Awareness and Acceptability of Female Condoms Among Monogamous Hong Kong Chinese Female Sexually Transmitted Infection Patients
Publication in refereed journal


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摘要Female condom is an effective means of HIV prevention. Monogamous female sexually transmitted infection (STI) patients are exposed indirectly to high risk of contracting HIV/STI via their sole male sex partners. There are few interventions to protect such women whilst female condom use is a potential means of self-protection. With informed consent, this cross-sectional study investigated the prevalence of awareness and acceptability of female condoms among 335 Chinese monogamous female STI patients attending a government STI clinic in Hong Kong. Among those who were aware of female condoms (66.9 % of the sample), 68.3 % were willing to use free female condoms. Awareness was associated with having the sex partner being a boyfriend (OR = 3.76, P < 0.001), knowledge about asymptomatic property of HIV (OR = 2.14, P = 0.006) and no immunity for STI (OR = 2.14, P = 0.011), experience of HIV antibody testing (OR = 2.21, P = 0.004) and unemployment (OR = 0.50, P = 0.011). Among those who had heard of female condoms, acceptability was associated with knowledge about possibility to contracting two STI concomitantly (OR = 2.26, P = 0.03) and perceived chance of contracting STI from the sex partner in the coming 6 months (OR = 2.27, P = 0.04). Awareness is relatively low but the prevalence of acceptability is encouraging. Female condoms have been underused and should be promoted among monogamous female STI patients as a means of empowerment as an option for sex protection.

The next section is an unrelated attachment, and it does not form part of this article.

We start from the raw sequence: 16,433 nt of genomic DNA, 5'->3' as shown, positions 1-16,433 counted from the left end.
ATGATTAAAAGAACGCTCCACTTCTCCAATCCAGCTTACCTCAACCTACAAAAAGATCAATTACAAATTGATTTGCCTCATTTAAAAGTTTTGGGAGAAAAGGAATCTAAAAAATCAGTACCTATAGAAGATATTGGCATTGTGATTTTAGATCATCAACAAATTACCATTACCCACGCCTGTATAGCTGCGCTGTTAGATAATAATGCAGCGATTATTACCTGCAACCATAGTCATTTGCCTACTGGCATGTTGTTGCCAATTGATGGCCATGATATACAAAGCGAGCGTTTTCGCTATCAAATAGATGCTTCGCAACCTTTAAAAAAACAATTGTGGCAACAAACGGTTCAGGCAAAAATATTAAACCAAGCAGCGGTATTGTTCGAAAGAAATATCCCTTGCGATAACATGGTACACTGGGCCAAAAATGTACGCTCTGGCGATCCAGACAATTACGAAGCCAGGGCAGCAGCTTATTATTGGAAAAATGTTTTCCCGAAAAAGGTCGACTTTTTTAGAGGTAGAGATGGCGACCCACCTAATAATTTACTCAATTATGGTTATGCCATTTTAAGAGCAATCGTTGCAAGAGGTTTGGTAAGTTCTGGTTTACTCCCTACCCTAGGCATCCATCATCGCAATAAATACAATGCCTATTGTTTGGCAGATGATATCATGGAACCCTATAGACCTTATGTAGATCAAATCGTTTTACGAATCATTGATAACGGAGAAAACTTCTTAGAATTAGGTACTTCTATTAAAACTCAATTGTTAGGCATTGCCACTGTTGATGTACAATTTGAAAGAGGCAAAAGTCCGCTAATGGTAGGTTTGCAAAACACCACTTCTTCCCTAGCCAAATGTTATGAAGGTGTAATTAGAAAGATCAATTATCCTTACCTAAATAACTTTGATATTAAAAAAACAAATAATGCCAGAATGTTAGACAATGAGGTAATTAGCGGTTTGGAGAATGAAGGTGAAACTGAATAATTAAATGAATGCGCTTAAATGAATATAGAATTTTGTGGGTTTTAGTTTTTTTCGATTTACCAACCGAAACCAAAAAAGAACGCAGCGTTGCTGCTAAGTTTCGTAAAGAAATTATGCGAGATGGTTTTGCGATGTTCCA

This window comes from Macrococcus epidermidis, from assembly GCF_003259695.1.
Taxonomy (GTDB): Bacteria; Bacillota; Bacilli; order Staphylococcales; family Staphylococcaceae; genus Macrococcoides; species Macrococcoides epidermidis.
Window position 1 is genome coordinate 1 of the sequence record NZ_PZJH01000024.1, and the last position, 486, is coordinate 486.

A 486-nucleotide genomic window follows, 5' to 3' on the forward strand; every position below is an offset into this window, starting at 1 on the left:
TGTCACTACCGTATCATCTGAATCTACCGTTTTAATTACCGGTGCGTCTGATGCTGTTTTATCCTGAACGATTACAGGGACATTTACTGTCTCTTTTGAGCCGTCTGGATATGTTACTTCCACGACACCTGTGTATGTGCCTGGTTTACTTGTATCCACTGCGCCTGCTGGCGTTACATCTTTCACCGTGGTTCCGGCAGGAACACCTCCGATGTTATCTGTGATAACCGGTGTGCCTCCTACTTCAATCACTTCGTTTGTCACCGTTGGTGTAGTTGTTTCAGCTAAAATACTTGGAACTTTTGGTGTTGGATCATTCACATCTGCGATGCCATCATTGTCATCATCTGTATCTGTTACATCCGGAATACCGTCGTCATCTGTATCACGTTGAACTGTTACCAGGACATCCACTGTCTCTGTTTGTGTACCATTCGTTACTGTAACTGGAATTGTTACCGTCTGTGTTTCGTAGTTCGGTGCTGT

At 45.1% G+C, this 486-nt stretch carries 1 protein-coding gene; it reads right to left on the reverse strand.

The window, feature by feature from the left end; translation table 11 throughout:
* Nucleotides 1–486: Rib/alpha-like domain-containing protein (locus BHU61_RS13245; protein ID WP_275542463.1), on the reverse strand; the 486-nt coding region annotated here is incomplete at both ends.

著者You H, Lau JTF, Gu J, Tsui HY, Wang ZX, Kim JH
期刊名稱AIDS and Behavior
出版年份2013
月份3
日期1
卷號17
期次3
出版社SPRINGER/PLENUM PUBLISHERS
頁次1195 - 1204
國際標準期刊號1090-7165
電子國際標準期刊號1573-3254
語言英式英語
關鍵詞Acceptability; Awareness; Female condom; HIV/STI prevention; Monogamous STI females
Web of Science 學科類別Biomedical Social Sciences; Public, Environmental & Occupational Health; PUBLIC, ENVIRONMENTAL & OCCUPATIONAL HEALTH, SSCI; Social Sciences, Biomedical; SOCIAL SCIENCES, BIOMEDICAL

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